The Marketing Genius of Samuel Colt
WHY YOU SHOULD CARE
Because America’s love affair with guns was kindled by one very talented matchmaker.
By Sean Braswell
“God created men,” goes the famous frontier saying, “Colonel Colt made them equal.”
So how did one man, even a legendary arms-maker, accomplish a task generally reserved for constitutions, wars and philosophers? Well, the saying itself says it all: truly sensational PR.
If the name Samuel Colt, born 200 years ago on July 19, 1814, has become synonymous with guns, it’s no accident. It was precisely his intention. The bearded industrialist may not have invented the revolver whose design he perfected, but he was a pioneer in everything from production lines to political lobbying to mass marketing and celebrity endorsements, and, more than any other man, he is responsible for fanning the flames of America’s passion for privately owned firearms.
Like many top American entrepreneurs , Colt eschewed traditional pathways to success, like attending college or rising through the company ranks, in favor of convincing wealthy friends and family members to capitalize his 22-year-old’s dreams. After a brief stint at Amherst Academy went up in smoke thanks to a pyrotechnic prank, the audacious Hartford, Conn., native was sent by his father on the 1830s equivalent of an unpaid internship: a job on a cargo ship bound for India.
“The husky, fast-talking industrialist from Connecticut,” Jack Kelly writes in The Invention of the Revolver , “embodied every European stereotype of the American: He was charming and abrasive, self-made and overbearing … as imaginative as he was mercenary, an opportunist, a liar, and a genius.” During the lengthy boat ride, Colt whittled a revolving pistol prototype out of wood, and after a spell as a traveling showman touting the benefits of laughing gas, the young huckster persuaded his family and friends to give him the $230,000 he needed to give the gunmaking business a shot.
Colt capitalized on Americans’ romanticized view of the rugged frontier.
He was also relentless. Colt’s quarter-million-dollar venture, indeed his first three ventures, all went under. While the revolver provided a pivotal new advantage to American soldiers and settlers — the ability to fire five to six shots without reloading, a task that required 20 seconds with single-shot firearms — its $50 price tag (equivalent to $3,000 today) was prohibitive for the average buyer.
Riding to Colt’s rescue was the savior of many a weapons manufacturer: the federal government. Colt’s revolvers were held in such esteem by Captain Sam Walker and his Texas Rangers during the Seminole War that when the Mexican-American War flared up in the 1840s, Walker helped convince the U.S. War Department to order 1,000 revolvers from Colt “to keep the various warlike tribes of Indians and marauding Mexicans in subjection.”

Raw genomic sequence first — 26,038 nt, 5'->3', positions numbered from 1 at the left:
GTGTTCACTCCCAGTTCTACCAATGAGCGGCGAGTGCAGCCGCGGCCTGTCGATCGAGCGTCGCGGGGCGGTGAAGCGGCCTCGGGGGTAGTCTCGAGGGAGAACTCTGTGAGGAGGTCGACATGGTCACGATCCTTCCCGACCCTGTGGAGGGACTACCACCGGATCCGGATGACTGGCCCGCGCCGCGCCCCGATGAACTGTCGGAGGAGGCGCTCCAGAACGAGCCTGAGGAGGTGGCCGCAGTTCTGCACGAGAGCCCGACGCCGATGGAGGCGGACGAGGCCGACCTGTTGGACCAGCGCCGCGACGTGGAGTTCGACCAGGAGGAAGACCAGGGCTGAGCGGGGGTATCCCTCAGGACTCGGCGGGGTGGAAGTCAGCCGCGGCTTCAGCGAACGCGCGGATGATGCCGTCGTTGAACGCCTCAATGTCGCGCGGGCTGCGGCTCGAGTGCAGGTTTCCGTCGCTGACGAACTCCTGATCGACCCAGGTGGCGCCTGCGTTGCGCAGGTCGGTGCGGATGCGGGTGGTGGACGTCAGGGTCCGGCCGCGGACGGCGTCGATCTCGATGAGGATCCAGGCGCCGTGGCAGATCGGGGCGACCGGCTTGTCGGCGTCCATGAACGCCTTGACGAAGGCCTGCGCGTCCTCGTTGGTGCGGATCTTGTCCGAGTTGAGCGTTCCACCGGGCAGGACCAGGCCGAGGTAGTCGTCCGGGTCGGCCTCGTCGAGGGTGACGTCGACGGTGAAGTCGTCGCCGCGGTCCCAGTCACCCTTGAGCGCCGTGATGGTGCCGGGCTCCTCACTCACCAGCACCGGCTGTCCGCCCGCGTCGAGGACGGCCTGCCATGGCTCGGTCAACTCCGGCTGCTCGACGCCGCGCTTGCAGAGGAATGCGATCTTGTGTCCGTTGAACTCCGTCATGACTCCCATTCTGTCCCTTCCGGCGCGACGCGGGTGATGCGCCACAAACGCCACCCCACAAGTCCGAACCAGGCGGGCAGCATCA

Colt was back in business — with a new appreciation for both combat testimonials and government largesse. The budding industrialist may have despised the federal hand that first fed him — “To be … under the pay and patronage of Government is to stagnate ambition,” he once said — but in a few years he was writing the book on political lobbying, running up gigantic liquor tabs entertaining politicians and military officers, while earning celebrity endorsements from the likes of Sam Houston, the Republic of Texas’s former president.
And trailblazer that he was, Colt did not stop at U.S. politicians. He bestowed complementary arms on world leaders from Czar Nicholas of Russia to the king of Siam, and won endorsements from the likes of Giuseppe Garibaldi and Brigham Young. But Colt saved his most effective marketing ploys for convincing average Americans to pay a month’s wage for a device that required frequent maintenance and was known to malfunction.
Colt capitalized on Americans’ romanticized view of the rugged frontier to sell pocket revolvers and other pistols — mostly to those who, like himself, lived in Eastern towns and cities . And to do so, Colt deployed a marketing and sales arsenal unlike any before.
He created a national network of sales reps, ran ads in newspapers with artwork by famous Western artist and adventurer George Catlin and even paid United States Magazine to run a 29-page illustrated spread profiling his factory, which used interchangeable parts and mass-production techniques more than half a century before Henry Ford’s first Model T rolled off an assembly line.
Colt was also well ahead of his time in giving his products patriotic names like the Colt Navy Revolver, and, long before the iPod and iPhone, he was whetting consumer appetites with slightly modified models with customizable elements. He even coined the expression “new and improved,” and got himself an honorary military commission and title of “colonel” to further boost marketing efforts.
By the start of the U.S. Civil War in 1861, Colonel Colt’s revolvers were perhaps the best-known firearm in the world, and when he died a year later from rheumatic fever at the age of 47, he was one of the wealthiest men in the country. Yet Colt would not live to see the explosion in private gun ownership following the war nor the triumph of the iconic Colt .45 Peacemaker, “the gun that won the West” and was used by every gunslinger from Jesse James to Billy the Kid to Wyatt Earp.
But if he had, you can bet there would have been some endorsement deals and free product coming their way.